The Romance of the Ready-Made
By Robert Storr
Sunday, November 24, 1996
"The silence of Marcel Duchamp is overrated." So said Joseph Beuys, arguably the most influential artist to emerge from Europe since World War II and one of the principal heirs of the aesthetic revolution Duchamp initiated. Though Duchamp's artistic activity encompassed painting (his "Nude Descending the Staircase" was the much-ridiculed star of the 1913 Armory Show), sculpture, installation, word and imageplay, and the curatorial miniaturization of his multifaceted output, the Duchampian revolution hinges above all on his invention of "the ready-made," which consisted of finding a commonplace object and, with or without slight modifications, relocating it in museums and galleries.
The first ready-made was a bicycle wheel mounted on a wooden stool; the most notorious was a urinal signed R. "Mutt," one of Duchamp's several punning pseudonyms, which also included that of his feminine alter-ego, Rose Selavy. By such seemingly gratuitous gestures, repeated numerous times by himself and innumerable times since then by his disciples, Duchamp showed that art depended for its meaning not only on its given or created components but on their specific use, ironic misuse or inherent uselessness. Content, the ready-made argued by example, was context. Within a decade of this radical discovery, Duchamp had slipped into artistic quiescence, dedicating himself to chess, social outings, amorous experiments, discreet business ventures and the hidden creation of one final masterpiece.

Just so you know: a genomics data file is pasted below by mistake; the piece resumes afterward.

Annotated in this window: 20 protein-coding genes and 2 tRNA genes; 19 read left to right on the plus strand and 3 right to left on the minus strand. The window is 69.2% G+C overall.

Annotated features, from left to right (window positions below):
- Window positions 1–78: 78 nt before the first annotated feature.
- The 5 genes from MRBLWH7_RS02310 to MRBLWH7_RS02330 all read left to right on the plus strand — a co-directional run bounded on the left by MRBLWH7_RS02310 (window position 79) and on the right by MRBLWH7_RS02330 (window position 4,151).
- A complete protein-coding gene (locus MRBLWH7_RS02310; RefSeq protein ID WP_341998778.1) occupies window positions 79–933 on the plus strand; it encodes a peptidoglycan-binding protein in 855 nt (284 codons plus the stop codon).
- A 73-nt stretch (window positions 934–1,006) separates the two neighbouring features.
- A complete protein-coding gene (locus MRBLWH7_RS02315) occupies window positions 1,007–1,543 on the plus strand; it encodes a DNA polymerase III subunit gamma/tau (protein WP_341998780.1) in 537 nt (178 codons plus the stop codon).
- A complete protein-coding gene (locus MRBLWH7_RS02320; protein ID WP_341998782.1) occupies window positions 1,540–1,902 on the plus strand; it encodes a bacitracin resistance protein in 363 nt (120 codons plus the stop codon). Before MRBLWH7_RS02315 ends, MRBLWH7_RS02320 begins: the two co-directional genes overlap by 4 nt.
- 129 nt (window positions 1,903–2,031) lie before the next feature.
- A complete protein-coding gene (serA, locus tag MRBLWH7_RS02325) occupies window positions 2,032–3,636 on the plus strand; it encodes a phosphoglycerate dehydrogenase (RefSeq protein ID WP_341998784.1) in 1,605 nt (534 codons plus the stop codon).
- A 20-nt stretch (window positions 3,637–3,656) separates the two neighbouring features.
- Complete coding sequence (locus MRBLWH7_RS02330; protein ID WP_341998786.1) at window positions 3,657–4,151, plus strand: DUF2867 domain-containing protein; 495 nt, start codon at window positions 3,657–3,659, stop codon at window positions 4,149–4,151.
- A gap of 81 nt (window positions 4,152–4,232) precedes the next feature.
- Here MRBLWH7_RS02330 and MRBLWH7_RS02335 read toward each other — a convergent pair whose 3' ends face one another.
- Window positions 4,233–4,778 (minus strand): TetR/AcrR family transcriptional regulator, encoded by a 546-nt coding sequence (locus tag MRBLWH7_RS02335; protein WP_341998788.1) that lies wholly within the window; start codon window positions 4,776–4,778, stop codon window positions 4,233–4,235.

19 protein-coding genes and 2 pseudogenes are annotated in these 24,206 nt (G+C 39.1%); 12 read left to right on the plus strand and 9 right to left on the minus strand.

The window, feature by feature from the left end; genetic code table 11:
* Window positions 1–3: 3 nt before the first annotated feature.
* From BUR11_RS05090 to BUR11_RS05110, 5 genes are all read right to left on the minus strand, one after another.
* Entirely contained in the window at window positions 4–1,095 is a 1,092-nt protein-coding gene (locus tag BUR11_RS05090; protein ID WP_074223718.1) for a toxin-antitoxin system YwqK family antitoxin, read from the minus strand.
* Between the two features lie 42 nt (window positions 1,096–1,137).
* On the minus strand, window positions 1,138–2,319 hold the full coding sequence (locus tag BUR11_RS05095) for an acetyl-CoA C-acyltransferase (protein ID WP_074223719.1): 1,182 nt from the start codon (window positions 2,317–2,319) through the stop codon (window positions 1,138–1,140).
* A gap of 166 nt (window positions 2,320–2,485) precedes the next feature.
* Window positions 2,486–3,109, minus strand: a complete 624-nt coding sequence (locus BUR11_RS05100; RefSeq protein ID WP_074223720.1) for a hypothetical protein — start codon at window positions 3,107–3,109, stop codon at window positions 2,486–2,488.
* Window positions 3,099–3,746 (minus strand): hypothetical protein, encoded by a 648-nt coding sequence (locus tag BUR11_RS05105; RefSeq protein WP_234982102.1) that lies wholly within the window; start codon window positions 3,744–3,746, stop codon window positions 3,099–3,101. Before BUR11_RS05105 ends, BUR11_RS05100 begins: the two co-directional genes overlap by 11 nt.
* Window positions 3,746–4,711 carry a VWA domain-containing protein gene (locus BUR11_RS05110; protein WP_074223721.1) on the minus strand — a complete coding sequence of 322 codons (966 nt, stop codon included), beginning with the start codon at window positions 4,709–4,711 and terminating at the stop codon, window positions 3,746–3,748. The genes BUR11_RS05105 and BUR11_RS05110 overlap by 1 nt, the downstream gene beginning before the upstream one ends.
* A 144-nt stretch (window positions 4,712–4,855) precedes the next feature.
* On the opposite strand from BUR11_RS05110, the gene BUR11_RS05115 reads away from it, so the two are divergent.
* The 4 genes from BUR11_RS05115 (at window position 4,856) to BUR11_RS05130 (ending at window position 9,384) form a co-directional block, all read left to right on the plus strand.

It was not until the emergence of neo-Dadaists such as Robert Rauschenberg and Jasper Johns in America, and in Europe Jean Tinguely, Yves Klein, and later Beuys, that Duchamp's ideas took hold on younger generations. As they did, those ideas changed and were often turned inside out. Thus, aside from Oedipal motives for attacking his artistic father, Beuys protested Duchamp's aristocratic abdication in the name of a greater social engagement between art and the world that he saw implicit in, but unrealized by, the Frenchman's pioneering gambits. Though Duchamp died in 1968 and Beuys in 1986, the evolution of the ready-made is far from over, as is the debate about its positive and negative implications.
Indeed, if the first half of the century, from the birth of Cubism to the burnout of Abstract Expressionism, "belonged" to Picasso, the second half "belongs" to Duchamp. Picasso made a colorful hero, Duchamp a fascinating but oddly colorless one. Even his many romantic attachments had a sad, furtive quality. With any luck, we shall not soon see a movie based upon them. "Surviving" Duchamp seems to have been a civilized affair; by the evidence he was more solicitous of the women he used than Picasso and more loyal to the few he loved. Habitually detached, he was never instinctively cruel.
A thwarted eroticism is the principal theme of Duchamp's major works, in particular "The Large Glass," a hybrid of painting, sculpture and graphic art on which he labored from 1915 to 1923. Its heavily encoded subject is the pursuit of a virgin bride by nine bachelors, all represented by machine-like abstractions. Accompanied by cryptic notes, "The Large Glass" diagrams desire arrested at the peak of anticipation and preserved like a scientific specimen pressed between giant laboratory slides. Duchamp's final effort, "Etant Donnes . . .," to which he devoted himself from 1947 to 1967, is a comparatively naturalistic tableau of the spread-eagle body of a nude woman in a landscape glimpsed through peepholes in a rustic door. For all its stylistic differences, however, it is also a melancholic evocation of passionate communion eternally delayed. Elegant, cerebral, perverse, these strange entities, like the rest of his protean output, were the handiwork of a monkish libertine who sided with Leonardo da Vinci in believing that art was "a thing of the mind" but stipulated that he wanted his work "to grasp things with the mind" in an intensely physical manner.